The seizure of Chinese-run mines in Kyrgyzstan amid ongoing protests has highlighted the risks to business in region, fuelling China’s desire to promote its private security companies (PSCs). But if Chinese PSCs continue to expand operations, Sinophobic sentiments—already widespread across the region—may spark a cycle of escalating securitization that will undermine China’s long-term interests.
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While most heads were turned to the East-West transport arteries spearheaded by China’s Belt and Road investments, activity along the lesser known North-South corridors has been slowly gaining momentum. Like their East-West cousins, the North-South routes consist of a bundle of land and sea multimodal corridors and connect South Asia to Northern Europe via the Persian Gulf and the Caspian region. Unlike the China-sponsored Belt and Road Initiative (BRI) projects, however, the development of the North-South corridors follows a more multilateral and multi-stakeholder approach.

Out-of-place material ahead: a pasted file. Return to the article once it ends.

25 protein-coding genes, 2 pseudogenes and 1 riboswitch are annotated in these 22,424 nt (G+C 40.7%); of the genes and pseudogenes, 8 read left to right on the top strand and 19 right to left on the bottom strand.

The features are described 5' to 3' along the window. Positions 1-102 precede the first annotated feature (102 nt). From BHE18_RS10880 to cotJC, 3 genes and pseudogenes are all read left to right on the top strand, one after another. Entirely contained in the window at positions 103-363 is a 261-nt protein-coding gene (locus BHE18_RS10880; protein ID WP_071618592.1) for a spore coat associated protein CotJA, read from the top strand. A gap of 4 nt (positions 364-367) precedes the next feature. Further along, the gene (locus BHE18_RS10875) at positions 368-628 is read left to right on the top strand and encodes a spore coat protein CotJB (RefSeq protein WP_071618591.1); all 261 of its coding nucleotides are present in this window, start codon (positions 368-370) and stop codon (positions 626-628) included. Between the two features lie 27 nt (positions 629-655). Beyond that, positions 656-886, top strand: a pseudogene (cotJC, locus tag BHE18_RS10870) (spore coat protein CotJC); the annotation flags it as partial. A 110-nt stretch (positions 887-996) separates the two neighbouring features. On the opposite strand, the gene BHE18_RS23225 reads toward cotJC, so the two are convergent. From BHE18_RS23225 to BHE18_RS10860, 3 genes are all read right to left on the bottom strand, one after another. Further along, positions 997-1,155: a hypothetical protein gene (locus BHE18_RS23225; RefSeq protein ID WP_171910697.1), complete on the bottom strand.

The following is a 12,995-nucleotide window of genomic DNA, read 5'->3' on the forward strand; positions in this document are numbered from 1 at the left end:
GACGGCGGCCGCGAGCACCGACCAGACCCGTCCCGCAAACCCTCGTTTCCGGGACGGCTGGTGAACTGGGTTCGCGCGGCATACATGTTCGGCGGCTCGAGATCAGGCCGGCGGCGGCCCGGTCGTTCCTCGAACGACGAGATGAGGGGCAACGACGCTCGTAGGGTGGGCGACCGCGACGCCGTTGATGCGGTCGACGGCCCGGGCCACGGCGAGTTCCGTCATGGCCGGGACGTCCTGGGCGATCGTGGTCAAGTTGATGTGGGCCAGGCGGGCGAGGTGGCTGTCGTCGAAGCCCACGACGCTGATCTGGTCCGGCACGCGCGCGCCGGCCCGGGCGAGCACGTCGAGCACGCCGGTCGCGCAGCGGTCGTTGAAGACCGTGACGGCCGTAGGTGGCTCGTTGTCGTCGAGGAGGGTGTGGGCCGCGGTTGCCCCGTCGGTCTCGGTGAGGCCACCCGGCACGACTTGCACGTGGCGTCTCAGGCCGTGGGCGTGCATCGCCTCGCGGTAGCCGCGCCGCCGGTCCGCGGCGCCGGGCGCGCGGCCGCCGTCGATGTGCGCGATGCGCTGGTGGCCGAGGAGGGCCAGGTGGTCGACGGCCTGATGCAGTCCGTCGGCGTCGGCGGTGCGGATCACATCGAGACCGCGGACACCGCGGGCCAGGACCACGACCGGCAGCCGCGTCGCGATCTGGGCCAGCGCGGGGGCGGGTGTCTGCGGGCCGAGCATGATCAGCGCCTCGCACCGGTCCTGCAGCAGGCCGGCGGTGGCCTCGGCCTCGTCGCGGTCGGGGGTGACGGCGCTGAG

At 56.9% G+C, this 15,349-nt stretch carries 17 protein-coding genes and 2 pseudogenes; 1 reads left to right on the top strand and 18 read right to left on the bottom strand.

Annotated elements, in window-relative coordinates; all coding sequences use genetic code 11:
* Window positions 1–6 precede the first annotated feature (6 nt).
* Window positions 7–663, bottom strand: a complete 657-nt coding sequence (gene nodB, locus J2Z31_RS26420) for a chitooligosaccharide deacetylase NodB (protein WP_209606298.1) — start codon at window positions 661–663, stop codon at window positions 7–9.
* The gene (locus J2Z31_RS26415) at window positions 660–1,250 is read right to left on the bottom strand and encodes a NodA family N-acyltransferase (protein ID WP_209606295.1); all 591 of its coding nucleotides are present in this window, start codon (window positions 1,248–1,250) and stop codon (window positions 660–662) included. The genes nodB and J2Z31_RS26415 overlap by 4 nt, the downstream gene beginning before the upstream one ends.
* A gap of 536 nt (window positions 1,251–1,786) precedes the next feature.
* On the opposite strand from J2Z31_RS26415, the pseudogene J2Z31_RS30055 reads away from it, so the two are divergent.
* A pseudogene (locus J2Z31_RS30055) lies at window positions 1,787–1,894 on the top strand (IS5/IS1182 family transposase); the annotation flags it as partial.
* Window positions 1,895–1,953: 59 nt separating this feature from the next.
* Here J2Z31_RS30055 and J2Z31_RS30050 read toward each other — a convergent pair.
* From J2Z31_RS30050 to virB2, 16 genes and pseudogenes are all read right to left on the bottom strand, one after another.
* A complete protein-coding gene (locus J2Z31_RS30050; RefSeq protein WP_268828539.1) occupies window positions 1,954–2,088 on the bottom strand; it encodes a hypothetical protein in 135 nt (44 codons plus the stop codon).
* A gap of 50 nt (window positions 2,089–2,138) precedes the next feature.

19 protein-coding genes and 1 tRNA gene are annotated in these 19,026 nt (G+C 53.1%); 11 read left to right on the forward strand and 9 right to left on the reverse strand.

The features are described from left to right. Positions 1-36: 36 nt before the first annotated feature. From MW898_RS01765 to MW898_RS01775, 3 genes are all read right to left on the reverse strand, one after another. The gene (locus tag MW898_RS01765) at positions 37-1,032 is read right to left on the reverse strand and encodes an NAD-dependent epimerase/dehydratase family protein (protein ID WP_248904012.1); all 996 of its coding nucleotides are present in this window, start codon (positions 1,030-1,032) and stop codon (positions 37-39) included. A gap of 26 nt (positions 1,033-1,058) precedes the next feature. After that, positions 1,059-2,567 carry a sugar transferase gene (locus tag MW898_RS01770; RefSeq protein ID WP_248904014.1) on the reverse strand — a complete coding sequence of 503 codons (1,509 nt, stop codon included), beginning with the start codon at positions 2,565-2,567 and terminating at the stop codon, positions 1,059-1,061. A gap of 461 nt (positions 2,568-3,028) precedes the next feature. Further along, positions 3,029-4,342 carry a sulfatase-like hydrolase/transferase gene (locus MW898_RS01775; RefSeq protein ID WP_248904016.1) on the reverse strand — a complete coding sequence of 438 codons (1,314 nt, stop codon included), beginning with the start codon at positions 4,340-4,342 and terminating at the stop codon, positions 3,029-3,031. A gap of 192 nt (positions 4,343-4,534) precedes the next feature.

The International North-South Transport Corridor (INSTC), examined in the first part of this series, has developed slowly but steadily during its twenty years of existence. Although mired by political and financial difficulties, including new sanctions on Iran (and Russia) placed by the Trump administration, the corridor will retain its potential for the actors involved. Today, the INSTC is complemented by two other initiatives: the Chabahar International Transport and Transit Corridor; and the proposed Russia-Pakistan (Ru-Pak) Corridor. The two projects are discussed below, followed by a brief evaluation of the potential impact of the full roll-out of these emerging North-South trade routes.
Historically, Kazakhstan’s economic potential has been constrained by geographic extremes and uneven development. To address these challenges, the government has emphasized investment in transportation networks and urban economic centers, achieving steady growth and reducing inequality as a result, yet some risks remain.
A milestone agreement on trade and economic cooperation signed in May 2018 represents an important step forward for the relationship between the Eurasian Economic Union (EEU) and China’s Belt and Road Initiative (BRI).